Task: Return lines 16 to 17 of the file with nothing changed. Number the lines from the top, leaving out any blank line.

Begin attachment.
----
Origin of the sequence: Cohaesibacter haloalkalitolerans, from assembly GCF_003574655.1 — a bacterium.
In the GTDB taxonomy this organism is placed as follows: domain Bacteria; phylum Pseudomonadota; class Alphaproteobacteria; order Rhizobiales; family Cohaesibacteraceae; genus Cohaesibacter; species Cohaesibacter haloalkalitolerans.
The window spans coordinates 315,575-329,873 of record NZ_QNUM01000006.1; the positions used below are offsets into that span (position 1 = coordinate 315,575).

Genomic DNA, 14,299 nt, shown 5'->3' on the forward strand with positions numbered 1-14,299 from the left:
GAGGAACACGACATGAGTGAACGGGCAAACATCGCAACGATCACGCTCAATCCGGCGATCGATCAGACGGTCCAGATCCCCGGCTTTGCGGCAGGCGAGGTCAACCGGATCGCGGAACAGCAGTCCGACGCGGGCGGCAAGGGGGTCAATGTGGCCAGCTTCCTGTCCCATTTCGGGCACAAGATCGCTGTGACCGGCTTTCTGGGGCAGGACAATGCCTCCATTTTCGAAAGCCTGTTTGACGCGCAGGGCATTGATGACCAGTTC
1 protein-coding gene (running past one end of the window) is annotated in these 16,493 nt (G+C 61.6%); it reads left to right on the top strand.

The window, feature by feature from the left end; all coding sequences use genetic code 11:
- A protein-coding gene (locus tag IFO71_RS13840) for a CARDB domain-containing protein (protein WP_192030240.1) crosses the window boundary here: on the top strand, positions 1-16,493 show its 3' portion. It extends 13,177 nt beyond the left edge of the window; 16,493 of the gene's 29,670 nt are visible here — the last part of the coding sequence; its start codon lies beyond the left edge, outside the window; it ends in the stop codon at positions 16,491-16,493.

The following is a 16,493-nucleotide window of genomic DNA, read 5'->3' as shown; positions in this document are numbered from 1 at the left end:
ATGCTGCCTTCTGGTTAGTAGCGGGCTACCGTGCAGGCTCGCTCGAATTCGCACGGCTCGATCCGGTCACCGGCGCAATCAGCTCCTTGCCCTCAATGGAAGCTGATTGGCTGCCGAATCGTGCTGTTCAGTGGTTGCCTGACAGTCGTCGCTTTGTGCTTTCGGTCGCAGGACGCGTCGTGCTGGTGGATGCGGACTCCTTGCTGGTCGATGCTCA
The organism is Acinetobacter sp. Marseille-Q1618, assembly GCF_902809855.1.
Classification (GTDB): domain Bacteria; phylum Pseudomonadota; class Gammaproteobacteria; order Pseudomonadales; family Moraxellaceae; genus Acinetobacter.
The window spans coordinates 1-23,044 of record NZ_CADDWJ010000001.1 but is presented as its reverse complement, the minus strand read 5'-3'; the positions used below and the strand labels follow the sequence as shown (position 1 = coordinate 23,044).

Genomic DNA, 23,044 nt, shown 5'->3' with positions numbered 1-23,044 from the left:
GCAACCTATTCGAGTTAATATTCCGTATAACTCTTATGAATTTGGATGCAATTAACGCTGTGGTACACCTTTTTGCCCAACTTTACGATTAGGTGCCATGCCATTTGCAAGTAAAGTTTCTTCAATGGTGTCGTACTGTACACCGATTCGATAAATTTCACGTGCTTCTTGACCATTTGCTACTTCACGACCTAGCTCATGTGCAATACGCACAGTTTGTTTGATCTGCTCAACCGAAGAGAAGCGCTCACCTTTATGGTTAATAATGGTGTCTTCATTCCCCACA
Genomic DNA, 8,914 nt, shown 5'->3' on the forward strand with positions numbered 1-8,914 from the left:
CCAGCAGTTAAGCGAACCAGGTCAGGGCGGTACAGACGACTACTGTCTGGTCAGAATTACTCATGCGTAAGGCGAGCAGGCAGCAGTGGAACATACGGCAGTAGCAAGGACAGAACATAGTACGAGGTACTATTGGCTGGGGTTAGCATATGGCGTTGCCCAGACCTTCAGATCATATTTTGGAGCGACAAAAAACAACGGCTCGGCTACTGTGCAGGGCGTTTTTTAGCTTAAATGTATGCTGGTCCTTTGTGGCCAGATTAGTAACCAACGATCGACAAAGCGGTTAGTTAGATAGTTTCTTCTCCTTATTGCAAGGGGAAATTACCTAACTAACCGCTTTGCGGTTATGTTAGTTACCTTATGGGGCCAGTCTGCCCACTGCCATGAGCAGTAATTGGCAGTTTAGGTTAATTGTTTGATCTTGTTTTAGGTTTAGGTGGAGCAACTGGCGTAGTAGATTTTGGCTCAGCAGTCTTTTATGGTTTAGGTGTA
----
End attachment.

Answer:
Genomic DNA, 8,914 nt, shown 5'->3' on the forward strand with positions numbered 1-8,914 from the left:
CCAGCAGTTAAGCGAACCAGGTCAGGGCGGTACAGACGACTACTGTCTGGTCAGAATTACTCATGCGTAAGGCGAGCAGGCAGCAGTGGAACATACGGCAGTAGCAAGGACAGAACATAGTACGAGGTACTATTGGCTGGGGTTAGCATATGGCGTTGCCCAGACCTTCAGATCATATTTTGGAGCGACAAAAAACAACGGCTCGGCTACTGTGCAGGGCGTTTTTTAGCTTAAATGTATGCTGGTCCTTTGTGGCCAGATTAGTAACCAACGATCGACAAAGCGGTTAGTTAGATAGTTTCTTCTCCTTATTGCAAGGGGAAATTACCTAACTAACCGCTTTGCGGTTATGTTAGTTACCTTATGGGGCCAGTCTGCCCACTGCCATGAGCAGTAATTGGCAGTTTAGGTTAATTGTTTGATCTTGTTTTAGGTTTAGGTGGAGCAACTGGCGTAGTAGATTTTGGCTCAGCAGTCTTTTATGGTTTAGGTGTA